We’re nearing the end of our Hampstead Heath walking tour, but I’m eager that we cover one final topic – the media. It was Campbell, the master of media manipulation, after all, who spearheaded New Labour’s strategic embrace of the press, helping to win over traditionally right-wing, Murdoch-owned papers including The Sun – a feat that proved critical to the party’s subsequent electoral victories. So what does the king of spin make of the current role of the media in politics?
‘The word ‘media’ doesn’t mean the same thing anymore,” he continues. “What does it mean? Facebook is the most powerful media organisation in the world. And yet they say they’re just a platform.’
“I don’t think the mainstream media is doing a remotely good enough job of holding this lot to account,” he says. “Those briefings – most of them have been embarrassing. They’re just too close! They worry about losing access and all that sort of stuff.
“There is this myth that [New Labour] had an easy ride with the press, but they tried everything. It just didn’t work, because we were better at what we did than they were. It sounds a bit arrogant, doesn’t it?”
“It does a bit,” I reply.
“The word ‘media’ doesn’t mean the same thing anymore,” he continues. “What does it mean? Facebook is the most powerful media organisation in the world. And yet they say they’re just a platform.”
At this point, we bump into a personal trainer Campbell recognises. “You’ve got to start swimming, mate!” he shouts, as the trainer orders his puffing client to do a final round of squats. Then he joins in in counting her reps. “Six, seven, c’mon, harder! You can’t stop while we’re here watching!”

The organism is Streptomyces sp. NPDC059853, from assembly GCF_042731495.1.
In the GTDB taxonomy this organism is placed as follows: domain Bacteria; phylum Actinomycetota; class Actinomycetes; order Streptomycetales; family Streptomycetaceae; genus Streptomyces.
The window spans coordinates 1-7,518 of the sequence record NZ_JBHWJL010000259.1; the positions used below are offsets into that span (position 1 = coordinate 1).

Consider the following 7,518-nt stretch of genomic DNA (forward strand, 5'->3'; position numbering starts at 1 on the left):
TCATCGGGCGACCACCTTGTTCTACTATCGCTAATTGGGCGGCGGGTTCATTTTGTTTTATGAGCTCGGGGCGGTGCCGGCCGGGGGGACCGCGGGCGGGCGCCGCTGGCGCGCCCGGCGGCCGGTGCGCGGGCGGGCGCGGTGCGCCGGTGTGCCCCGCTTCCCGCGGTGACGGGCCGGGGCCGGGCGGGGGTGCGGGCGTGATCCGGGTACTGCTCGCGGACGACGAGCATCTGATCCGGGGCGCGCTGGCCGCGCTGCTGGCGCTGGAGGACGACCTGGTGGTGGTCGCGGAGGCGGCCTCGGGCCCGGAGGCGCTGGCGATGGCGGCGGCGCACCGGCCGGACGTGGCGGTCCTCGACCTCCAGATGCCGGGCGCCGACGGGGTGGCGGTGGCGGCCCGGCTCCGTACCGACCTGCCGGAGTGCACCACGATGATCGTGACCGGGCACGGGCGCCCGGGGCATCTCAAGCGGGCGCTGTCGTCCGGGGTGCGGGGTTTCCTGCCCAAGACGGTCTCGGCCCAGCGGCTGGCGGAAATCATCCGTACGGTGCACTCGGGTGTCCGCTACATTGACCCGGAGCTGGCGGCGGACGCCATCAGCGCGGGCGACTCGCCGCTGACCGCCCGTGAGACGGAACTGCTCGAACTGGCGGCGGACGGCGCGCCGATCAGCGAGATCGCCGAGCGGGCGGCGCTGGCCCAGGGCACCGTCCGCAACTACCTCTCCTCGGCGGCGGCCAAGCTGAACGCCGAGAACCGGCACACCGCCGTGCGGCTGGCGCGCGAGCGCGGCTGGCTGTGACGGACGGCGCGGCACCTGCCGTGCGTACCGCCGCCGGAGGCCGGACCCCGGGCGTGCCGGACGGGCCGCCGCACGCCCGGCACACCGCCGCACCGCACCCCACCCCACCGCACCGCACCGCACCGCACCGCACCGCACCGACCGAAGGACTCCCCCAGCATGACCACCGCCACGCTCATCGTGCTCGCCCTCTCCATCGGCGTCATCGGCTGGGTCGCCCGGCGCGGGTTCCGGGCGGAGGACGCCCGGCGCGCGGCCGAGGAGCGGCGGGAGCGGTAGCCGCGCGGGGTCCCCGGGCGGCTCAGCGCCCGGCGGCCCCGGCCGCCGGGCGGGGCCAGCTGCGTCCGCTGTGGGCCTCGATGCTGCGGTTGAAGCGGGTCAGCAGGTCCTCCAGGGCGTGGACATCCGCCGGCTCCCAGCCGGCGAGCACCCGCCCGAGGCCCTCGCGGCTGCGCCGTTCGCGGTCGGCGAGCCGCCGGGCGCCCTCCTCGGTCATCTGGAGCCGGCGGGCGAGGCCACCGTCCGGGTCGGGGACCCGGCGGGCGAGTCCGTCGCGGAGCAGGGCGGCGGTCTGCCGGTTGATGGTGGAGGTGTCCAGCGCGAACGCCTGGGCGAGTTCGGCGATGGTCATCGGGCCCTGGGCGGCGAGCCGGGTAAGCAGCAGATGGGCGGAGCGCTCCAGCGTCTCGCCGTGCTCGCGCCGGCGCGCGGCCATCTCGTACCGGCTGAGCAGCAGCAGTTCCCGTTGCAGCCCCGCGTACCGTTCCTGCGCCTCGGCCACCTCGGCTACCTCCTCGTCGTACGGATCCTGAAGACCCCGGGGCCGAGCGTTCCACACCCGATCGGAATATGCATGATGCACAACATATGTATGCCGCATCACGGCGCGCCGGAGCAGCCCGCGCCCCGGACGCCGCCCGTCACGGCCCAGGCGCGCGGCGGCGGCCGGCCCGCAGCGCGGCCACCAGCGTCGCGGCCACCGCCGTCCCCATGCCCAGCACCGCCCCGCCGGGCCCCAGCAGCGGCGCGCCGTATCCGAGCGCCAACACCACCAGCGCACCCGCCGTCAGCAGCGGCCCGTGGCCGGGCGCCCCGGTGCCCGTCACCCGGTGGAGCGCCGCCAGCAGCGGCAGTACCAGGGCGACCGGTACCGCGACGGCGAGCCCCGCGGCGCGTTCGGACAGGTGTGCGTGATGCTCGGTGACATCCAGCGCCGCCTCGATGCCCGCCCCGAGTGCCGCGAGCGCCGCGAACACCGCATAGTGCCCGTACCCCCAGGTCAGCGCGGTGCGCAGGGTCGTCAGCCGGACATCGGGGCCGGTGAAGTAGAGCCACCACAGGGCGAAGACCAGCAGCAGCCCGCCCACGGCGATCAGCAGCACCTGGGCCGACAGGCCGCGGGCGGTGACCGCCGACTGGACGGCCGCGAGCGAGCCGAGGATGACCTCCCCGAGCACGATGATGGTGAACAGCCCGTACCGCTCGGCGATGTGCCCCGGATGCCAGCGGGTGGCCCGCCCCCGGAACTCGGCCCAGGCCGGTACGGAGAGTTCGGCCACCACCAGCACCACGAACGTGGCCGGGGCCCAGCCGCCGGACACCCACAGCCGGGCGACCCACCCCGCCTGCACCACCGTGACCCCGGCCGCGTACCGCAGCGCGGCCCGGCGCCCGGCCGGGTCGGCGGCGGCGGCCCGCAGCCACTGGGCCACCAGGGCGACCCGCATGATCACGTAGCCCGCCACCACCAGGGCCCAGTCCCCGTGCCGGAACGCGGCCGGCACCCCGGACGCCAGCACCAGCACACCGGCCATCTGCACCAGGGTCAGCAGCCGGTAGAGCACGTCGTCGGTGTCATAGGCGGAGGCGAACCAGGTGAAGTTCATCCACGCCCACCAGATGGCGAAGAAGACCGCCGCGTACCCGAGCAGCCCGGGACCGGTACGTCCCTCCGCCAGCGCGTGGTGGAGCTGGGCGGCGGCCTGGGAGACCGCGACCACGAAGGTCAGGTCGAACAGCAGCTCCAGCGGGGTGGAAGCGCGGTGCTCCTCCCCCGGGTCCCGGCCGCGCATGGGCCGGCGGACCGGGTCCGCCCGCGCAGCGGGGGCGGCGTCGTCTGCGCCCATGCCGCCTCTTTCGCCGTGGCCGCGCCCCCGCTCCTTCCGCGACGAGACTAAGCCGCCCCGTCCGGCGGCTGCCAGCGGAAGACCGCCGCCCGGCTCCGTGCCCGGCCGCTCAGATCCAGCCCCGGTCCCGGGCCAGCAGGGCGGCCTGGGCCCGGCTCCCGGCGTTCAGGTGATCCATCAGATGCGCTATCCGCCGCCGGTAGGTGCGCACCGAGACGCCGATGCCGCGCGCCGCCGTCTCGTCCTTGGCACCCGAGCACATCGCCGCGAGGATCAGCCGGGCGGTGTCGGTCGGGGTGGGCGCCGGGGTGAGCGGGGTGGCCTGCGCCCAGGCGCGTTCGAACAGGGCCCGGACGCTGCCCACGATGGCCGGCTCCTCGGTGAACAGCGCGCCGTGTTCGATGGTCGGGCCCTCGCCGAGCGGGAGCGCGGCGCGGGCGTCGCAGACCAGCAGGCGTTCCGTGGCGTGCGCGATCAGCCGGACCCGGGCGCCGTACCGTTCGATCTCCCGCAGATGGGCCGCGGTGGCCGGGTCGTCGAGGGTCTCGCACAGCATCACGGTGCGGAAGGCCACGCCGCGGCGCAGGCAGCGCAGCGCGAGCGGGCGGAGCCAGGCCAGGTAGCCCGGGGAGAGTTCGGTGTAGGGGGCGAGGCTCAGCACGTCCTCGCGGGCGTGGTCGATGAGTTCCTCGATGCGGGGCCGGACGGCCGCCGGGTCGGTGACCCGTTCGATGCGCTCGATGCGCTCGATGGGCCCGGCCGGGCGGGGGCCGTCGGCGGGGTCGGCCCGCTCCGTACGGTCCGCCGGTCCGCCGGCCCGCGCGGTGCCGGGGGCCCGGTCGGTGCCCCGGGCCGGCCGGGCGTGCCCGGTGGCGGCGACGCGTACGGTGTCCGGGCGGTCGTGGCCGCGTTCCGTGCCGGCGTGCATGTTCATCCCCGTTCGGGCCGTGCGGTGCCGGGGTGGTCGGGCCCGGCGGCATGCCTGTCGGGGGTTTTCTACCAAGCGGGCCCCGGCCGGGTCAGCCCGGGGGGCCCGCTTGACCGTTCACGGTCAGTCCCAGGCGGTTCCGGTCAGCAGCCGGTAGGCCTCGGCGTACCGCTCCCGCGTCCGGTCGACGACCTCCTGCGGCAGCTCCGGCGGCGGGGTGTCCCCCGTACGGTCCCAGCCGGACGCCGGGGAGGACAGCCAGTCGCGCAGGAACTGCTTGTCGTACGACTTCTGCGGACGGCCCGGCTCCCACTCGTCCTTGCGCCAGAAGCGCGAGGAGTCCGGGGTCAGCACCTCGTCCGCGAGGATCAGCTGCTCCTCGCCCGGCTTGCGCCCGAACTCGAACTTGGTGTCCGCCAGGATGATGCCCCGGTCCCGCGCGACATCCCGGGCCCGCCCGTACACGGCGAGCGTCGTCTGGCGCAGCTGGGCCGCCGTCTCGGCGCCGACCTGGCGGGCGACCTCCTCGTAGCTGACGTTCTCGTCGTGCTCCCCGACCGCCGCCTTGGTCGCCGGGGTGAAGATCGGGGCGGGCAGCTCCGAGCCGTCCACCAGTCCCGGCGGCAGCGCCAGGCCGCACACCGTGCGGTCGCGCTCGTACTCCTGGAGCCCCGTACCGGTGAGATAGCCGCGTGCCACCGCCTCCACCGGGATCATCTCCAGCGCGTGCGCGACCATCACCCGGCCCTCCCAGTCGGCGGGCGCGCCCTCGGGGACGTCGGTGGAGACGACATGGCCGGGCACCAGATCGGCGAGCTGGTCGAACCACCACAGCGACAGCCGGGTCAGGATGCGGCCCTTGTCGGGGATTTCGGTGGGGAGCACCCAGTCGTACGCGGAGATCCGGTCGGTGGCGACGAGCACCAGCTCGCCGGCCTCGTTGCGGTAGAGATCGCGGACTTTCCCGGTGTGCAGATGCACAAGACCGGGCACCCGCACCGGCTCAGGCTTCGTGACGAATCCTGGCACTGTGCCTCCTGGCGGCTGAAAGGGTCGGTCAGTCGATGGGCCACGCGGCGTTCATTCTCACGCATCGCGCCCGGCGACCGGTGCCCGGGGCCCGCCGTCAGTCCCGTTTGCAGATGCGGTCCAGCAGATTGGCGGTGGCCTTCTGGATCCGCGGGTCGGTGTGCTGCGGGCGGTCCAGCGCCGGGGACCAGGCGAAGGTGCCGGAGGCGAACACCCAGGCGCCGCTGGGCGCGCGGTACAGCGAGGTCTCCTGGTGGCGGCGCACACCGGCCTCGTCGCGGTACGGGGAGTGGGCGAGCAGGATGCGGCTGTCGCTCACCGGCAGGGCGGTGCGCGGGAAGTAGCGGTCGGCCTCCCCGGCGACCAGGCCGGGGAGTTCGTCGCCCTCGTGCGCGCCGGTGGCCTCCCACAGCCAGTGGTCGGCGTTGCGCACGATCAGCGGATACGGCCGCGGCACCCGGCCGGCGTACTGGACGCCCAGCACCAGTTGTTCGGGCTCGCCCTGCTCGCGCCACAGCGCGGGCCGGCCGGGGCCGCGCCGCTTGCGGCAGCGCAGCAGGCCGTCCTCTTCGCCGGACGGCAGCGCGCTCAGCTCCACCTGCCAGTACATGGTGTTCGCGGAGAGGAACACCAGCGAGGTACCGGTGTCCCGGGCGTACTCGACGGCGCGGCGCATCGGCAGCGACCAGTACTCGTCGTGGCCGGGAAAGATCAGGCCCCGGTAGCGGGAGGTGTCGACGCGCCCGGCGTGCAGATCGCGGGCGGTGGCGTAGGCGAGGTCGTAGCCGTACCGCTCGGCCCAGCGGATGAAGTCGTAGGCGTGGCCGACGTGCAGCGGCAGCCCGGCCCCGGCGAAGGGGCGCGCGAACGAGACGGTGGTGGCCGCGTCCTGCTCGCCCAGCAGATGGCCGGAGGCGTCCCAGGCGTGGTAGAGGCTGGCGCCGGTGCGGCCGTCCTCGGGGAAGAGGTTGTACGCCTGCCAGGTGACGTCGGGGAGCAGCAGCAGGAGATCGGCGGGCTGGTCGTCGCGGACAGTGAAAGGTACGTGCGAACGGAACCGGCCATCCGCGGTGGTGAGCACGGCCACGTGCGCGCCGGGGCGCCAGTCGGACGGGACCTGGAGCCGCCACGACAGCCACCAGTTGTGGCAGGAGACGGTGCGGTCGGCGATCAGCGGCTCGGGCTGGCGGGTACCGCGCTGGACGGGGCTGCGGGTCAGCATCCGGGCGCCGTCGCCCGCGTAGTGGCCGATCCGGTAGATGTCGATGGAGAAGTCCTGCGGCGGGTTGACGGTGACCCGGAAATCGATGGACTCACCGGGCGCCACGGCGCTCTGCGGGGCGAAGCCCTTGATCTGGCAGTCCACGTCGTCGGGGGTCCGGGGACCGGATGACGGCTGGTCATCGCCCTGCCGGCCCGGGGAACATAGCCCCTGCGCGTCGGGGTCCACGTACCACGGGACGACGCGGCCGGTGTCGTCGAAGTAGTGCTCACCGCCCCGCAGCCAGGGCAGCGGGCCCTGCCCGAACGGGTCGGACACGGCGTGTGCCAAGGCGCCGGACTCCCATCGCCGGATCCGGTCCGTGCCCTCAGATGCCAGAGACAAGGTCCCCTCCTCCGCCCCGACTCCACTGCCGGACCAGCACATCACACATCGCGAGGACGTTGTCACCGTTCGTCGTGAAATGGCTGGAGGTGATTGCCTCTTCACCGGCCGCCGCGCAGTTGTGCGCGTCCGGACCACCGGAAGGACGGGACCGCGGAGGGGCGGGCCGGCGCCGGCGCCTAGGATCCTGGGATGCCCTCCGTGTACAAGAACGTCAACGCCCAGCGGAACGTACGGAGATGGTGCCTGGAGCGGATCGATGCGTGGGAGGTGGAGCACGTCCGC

As we walk off, I ask if he is one of those awfully judgmental cold-water swimmers, mocking anyone who doesn't “do it properly”. “No,” he says, “the ones we look down at are like... the woman this morning who had a big bobble hat. She put her feet in, then got out and went ‘Ughhhh, ughhhhh,’ with her phone on Instagram stories.”
We arrive back at Parliament Hill Lido where our walk began. “My happy place,” Campbell says, peering through the now-shuttered gates at the freezing pool. “Well”, he quickly caveats, “the Burnley ground, and the lido.” (He’s an avid supporter of Burnley FC.) We walk down to the park gates and finally part ways just outside the dog parlour, to which Campbell points, smiling. “And that’s my dog’s happy place.”
Bidding me goodbye, he strolls off, leaving me to marvel at how complete this rebrand from Malcolm Tucker to mental health sage has been. I dust the remaining tree bark off my coat, energised by our conversation. Or maybe there’s just more of the old master of spin left in him than I thought.
Even the canniest of operators can’t always keep depression at bay – but nature, exercise, and undimmed political passion can all help pick you up when you crash.
By Emma-Louise Boynton